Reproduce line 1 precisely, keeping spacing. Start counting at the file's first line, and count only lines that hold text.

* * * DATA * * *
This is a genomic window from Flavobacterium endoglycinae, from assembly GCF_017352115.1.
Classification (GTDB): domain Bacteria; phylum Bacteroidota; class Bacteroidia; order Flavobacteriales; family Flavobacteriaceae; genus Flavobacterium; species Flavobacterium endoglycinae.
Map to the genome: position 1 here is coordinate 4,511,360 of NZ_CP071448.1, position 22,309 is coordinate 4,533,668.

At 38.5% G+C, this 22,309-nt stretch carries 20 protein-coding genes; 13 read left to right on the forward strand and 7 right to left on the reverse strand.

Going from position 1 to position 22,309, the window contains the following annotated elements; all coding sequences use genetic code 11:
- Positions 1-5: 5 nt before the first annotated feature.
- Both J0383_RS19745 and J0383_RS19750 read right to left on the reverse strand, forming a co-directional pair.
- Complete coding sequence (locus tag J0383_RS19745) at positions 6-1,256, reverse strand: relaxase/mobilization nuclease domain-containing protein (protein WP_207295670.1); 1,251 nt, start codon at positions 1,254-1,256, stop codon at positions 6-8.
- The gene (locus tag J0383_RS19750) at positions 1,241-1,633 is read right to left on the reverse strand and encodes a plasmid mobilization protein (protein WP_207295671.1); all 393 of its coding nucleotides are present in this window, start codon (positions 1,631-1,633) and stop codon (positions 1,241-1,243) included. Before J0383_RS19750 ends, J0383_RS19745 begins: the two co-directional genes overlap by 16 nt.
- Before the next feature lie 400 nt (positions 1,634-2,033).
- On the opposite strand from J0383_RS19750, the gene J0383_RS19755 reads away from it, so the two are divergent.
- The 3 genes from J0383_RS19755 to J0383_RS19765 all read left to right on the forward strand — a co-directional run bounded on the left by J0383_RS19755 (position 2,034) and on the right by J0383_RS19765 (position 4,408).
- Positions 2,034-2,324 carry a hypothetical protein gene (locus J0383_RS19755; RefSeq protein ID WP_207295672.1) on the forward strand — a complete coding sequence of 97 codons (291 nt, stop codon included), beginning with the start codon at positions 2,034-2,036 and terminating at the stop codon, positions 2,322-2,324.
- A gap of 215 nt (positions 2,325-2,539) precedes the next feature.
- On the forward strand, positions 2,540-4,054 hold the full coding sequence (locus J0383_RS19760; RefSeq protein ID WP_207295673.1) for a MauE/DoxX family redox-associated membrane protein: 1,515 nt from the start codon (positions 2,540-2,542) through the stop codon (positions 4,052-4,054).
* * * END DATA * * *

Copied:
This is a genomic window from Flavobacterium endoglycinae, from assembly GCF_017352115.1.